Payroll Clerk Education Requirements and Career Information

Sep 11, 2019

Learn about the education and preparation needed to become a payroll clerk. Get a quick view of the requirements - such as job duties, degree programs and certification - to find out if this is the right career for you.

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Payroll clerks are the individuals responsible for ensuring that everyone gets paid. They keep accurate records ensuring that all employees receive the correct paychecks. While only a high school diploma or equivalent is essential, many businesses prefer that payroll clerks have some post-secondary education and are certified in bookkeeping and with the American Payroll Association. Those interested in pursuing this career should be aware that current demand is dwindling, as many payroll clerks are being replaced by automated systems.

Essential Information

Payroll clerks are responsible for distributing employee paychecks. They must keep accurate records and files reflecting that all employees have received their paychecks and that the correct amounts have been paid. Payroll clerking is an entry-level position requiring keyboarding and filing skills, which may be obtained via completion of administrative technology certificate programs. Payroll clerk certificates, associate's degrees and professional certifications are also available.

Required Education High school diploma or equivalent, though post-secondary education preferred
Certification Options Fundamental Payroll Certification or Certified Payroll Professional
Projected Job Growth (2018-2028)* -3% for payroll clerks
Median Salary (2018)* $44,050 for payroll and timekeeping clerks

Source:*U.S. Bureau of Labor Statistics

Payroll Clerk Education Requirements

The U.S. Bureau of Labor Statistics (BLS) reports that payroll clerks are not subject to any formal education requirements beyond a high school diploma or GED (www.bls.gov). However, certain computer skills, such as typing, data entry and filing, are required for employment as a payroll clerk. Individuals lacking these skills but interested in becoming payroll clerks can pursue administrative technology certificate or associate's degree programs, which teach relevant general office skills like word processing and database management. Certificate programs in bookkeeping and payroll administration are also available. Students enrolled in these programs learn about computer accounting, payroll time reporting, benefits deductions and more.

Payroll clerks may also advance their careers and industry knowledge by becoming certified payroll clerks. Certification is available through the American Payroll Association (APA), an industry-wide professional association specializing in the education of payroll clerks, administrators and managers (www.americanpayroll.org). Payroll clerks can take written proficiency examinations leading to official designation as a Certified Payroll Professional (CPP) or a Fundamental Payroll Certification (FPC). The FPC examination is intended for entry-level payroll clerks and carries no registration prerequisites. In order to earn a CPP designation, payroll clerks must have at least 18 months of experience as a payroll clerk and attend several courses in payroll practices and concepts. All of these are offered by the APA.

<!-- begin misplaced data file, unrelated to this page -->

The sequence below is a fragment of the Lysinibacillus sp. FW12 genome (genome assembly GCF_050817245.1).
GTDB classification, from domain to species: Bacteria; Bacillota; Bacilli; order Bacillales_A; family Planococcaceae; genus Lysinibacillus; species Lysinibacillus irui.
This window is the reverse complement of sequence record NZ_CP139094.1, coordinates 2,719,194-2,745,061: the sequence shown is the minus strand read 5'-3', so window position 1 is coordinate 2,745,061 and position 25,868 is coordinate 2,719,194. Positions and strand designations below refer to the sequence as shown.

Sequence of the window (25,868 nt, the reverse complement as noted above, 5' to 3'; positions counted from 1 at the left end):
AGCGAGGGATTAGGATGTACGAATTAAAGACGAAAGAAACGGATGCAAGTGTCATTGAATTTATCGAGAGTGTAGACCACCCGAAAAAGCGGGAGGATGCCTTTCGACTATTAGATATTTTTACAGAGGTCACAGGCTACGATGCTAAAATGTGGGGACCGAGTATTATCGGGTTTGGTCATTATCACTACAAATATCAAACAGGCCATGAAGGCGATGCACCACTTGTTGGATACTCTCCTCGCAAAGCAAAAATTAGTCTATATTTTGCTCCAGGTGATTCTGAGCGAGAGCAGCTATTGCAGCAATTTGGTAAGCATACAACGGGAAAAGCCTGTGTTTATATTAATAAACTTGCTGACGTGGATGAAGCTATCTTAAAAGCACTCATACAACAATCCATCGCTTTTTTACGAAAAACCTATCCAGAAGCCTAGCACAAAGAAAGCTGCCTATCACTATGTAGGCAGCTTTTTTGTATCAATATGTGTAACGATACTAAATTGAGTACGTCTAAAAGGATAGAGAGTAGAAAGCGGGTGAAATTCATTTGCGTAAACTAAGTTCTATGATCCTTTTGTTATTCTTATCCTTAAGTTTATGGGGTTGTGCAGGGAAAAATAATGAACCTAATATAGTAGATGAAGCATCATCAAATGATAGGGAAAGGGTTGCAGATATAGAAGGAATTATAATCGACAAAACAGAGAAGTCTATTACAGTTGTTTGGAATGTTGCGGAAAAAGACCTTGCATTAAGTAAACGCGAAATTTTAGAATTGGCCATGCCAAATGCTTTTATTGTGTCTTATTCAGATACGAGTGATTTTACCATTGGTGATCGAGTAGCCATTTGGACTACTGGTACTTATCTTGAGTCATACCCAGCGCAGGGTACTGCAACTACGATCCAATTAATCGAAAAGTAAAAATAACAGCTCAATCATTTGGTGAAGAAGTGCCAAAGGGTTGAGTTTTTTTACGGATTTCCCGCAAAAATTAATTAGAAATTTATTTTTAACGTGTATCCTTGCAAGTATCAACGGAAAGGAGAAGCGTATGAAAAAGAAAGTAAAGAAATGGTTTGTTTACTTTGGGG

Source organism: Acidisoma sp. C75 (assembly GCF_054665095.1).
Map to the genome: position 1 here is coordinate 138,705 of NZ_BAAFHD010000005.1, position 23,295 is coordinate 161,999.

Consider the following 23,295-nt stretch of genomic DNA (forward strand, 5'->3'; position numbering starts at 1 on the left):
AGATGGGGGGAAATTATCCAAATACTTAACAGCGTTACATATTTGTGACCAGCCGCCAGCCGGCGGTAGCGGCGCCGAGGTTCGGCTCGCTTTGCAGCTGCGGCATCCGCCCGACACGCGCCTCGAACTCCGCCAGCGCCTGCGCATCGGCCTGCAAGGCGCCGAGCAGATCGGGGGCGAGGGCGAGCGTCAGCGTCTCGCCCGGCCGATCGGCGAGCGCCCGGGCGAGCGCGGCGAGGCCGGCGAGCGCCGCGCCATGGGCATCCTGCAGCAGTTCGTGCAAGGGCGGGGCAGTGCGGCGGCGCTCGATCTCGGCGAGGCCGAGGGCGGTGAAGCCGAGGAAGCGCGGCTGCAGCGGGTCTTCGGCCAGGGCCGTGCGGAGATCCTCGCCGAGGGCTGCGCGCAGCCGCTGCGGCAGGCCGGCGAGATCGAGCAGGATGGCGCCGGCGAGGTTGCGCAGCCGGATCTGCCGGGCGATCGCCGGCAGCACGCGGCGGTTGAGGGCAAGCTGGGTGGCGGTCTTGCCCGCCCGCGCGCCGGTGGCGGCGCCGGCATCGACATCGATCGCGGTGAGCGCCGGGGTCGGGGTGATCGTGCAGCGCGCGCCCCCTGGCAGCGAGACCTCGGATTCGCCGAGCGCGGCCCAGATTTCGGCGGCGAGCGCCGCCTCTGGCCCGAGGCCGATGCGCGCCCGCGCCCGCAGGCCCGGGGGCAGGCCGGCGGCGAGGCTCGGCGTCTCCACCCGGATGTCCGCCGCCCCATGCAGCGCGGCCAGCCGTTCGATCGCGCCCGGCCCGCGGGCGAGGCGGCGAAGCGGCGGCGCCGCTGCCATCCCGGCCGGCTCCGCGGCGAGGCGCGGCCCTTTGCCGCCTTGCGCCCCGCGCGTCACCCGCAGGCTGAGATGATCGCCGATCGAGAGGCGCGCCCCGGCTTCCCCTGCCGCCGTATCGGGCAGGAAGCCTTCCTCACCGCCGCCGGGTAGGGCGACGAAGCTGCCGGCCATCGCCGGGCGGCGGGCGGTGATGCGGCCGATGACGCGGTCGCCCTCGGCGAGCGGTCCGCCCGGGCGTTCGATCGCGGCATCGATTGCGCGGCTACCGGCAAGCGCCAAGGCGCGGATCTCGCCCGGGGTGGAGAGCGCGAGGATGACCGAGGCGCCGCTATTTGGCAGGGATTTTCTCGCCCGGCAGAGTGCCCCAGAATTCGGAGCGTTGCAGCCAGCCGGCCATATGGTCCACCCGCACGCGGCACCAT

Career Information

Payroll clerks oversee the distribution of employee paychecks and make sure all employees are receiving the correct amount of pay. They enter employee and paycheck information into computers or other record-keeping systems and file that information away. Payroll clerks employed by companies that pay employees on an hourly basis may also keep manual or computerized records of employee hours. According to the APA, those working as payroll clerks are considered entry-level employees and are generally under the supervision of senior-level payroll professionals (www.americanpayroll.org). Typing and filing are the two primary skills required for employment.

According to the BLS, demand for payroll clerks is dwindling as manual payroll departments are increasingly being replaced by automated systems. However, among the APA's many continuing education offerings are courses in web-based payroll systems, which indicates that some payroll clerks may be responsible for the administration of computerized payroll systems or software (www.americanpayroll.org).

Payroll clerks are the individuals who ensure that everyone within a business is paid, and that they have received the correct salary. They do this through the use of record-keeping digital systems. Typically, only a high school diploma or GED is necessary; however many businesses look for candidates with either an associate's or bachelor's degree and bookkeeping certification through the APA. The current demand for payroll clerks is dwindling as many employees are being replaced by automated systems.

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